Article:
You may have had vulvovaginal yeast infections in the past, especially during pregnancy or within a couple years postpartum. However, in peri- and menopausal women, it’s not uncommon to see reinfection regularly as frequent as everyday, even with the help of oral medication and vaginal suppository.
If you’ve stumbled across this article, chances are that you’re out of your wits trying to find answers to your recurrent yeast infection. You’re not alone. Now, I’m guessing that you’ve tried everything under the sun. Your doctor had prescribed a 6-month weekly dose of fluconazole, you’ve checked your fasting glucose level, you’ve eliminated sugar and dairy from your diet, you’ve tried the anti-candida diet, you’re taking probiotics (and not taking unnecessary antibiotics), you’re washing your perineum without soap, you’re wearing breathable undergarment and pants, you’re avoiding certain brand of panty liners, and you’ve done all that you can to reduce stress and improve sleep. I am so sorry that you had to endure this.!
Drug-resistant candida species have been on the rise in the last few years1. Family doctors and OBGYN alike have been challenged by the tenacity of candidiasis. In most cases, antifungal medication, either oral or topical, is an effective treatment but only while patient is taking it. Such medication does not appear to be curative in recurrent cases and the adverse effects eventually outweigh the benefit. Therefore, antifungal medication hasn’t been the answer to recurrent vaginal yeast infection.
The cause of recurrent yeast infection is most commonly Candida species, but the reason why some women get it again and again is still unclear. I suspect that it is due to a combination of factors typically not examined together when studies are conducted. In naturopathic language, health is assessed on the whole, considering the manifestation of a disease as a result of all physiological systems interacting with each other.
A new perspective has been suggested in January 2020 that rather than a weakened immune system of the host, it is the overreaction of the host’s immune system to Candida species that perpetuates the symptoms classic to vaginal yeast infection2 which are soreness, frequent odourless discharge, itching, burning, pin-point bleeding, and cottage-cheese like discharge.
In my clinical experience, I have found recurrent yeast infection to be associated with hormonal changes, and the street goes both ways: yeast overgrowth can disrupt hormone, possibly speeding up the onset of perimenopause, and conversely, hormone fluctuation as in the case of peri-menopause, can perpetuate yeast overgrowth since yeast is always present in our normal, healthy, microflora.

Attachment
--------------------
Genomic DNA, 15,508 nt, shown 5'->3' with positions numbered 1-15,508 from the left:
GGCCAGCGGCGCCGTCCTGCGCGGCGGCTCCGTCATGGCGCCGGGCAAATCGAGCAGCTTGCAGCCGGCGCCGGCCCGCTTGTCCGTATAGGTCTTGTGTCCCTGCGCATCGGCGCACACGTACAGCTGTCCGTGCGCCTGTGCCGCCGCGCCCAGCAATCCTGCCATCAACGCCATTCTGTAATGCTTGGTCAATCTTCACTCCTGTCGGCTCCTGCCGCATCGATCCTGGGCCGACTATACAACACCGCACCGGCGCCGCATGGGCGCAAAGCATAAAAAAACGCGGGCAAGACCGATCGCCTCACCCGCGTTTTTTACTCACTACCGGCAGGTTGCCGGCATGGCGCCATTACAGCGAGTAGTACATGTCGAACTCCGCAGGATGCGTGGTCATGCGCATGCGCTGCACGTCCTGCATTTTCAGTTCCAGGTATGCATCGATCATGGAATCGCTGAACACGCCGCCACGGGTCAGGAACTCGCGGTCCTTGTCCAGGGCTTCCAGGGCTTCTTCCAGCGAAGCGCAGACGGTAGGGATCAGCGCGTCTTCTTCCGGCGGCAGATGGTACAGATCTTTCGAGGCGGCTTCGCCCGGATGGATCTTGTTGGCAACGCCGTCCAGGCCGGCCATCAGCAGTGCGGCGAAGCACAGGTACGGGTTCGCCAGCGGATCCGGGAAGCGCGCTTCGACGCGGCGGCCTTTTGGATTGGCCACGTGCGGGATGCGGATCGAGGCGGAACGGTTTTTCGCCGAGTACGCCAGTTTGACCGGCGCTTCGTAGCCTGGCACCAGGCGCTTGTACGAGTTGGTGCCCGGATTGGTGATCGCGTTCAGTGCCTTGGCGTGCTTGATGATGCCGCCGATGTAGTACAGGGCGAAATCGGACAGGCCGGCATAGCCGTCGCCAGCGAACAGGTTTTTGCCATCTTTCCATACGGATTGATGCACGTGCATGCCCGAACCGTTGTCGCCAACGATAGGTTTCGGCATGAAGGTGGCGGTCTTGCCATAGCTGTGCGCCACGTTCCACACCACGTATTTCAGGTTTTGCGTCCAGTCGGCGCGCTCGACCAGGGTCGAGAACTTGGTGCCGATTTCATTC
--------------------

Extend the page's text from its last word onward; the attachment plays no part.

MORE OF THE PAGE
Another perspective that I’d like to offer is that in this normal microflora of ours, we can have something called biofilm – a cohesive community of microbes that form the protective matrix for yeast. Have you ever seen the slime on a mushroom in the wild? That slime is biofilm and it protects the top surface of the mushroom. We have it in our body too. That slime, or biofilm is found in our gut, bloodstream, and surface of teeth. Yeast is a very smart and sneaky organism. It has two forms: budding and spore. When there’s plenty of nutrients, the yeast thrives in the budding form; when nutrient is deficient or that a threat is present, as in the case of an antifungal medication, the yeast reverts to its spore form. That spore form can stay dormant in the biofilm shielded from the effect of antifungals, and when the effect of antifungal medication subsides, or that you’ve stopped taking antifungals, the spore comes out of biofilm and becomes the budding form again, which propagates yeast growth and therefore, infection.
Nasty, isn’t it?!
My success in treating any type of recurrent yeast infection happens when I support hormone fluctuation in peri-menopause while also disrupting the biofilm.
To balance hormones, I always first support the adrenals as we know that the adrenals function is most important for any hormone balance. We can achieve this by using an adaptogen coupled with estrogen metabolism support. For example,
Rhodiola + Ashwaganda + DIM
To crack open biofilms so that spores can be removed, I use
Serrapeptase + Black cumin3 + DMSA + N-Acetylcysteine
Depending on the patient’s health status, I may suggest supportive therapies to help the body remove biofilm fragments:
It goes without saying, healthy sleep patterns, stress management, and a balanced diet low on sugar are part of the game when attacking recurrent yeast infection.
Again, you’re not alone. Speak to your healthcare provider now that you have this piece of information with you to bring to your next doctor’s appointment. Best of luck and as always, Talk to Dr.Kait now if you have any questions.
Dr. Kait Chang
1. Sobel JD, Sobel R. Current Treatment Options for Vulvovaginal Candidiasis Caused by Azole-Resistant Candida Species. Expert Opinion of Pharmacotherapy. 2018 Jun; 19(9).
Microorganisms. 2020 Jan 21;8(2). pii: E144. doi: 10.3390/microorganisms8020144.
2. Rosati et al. Recurrent Vulvovaginal Candidiasis: An Immunological Perpective.
Microorganisms. 2020 Jan; 8(2).
3. Rusda et al. A therapeutic effect of Nigella sativa extract on female Wistar rats vulvovaginal candidiasis model. Med Glas. 2020 Aug; 17(2).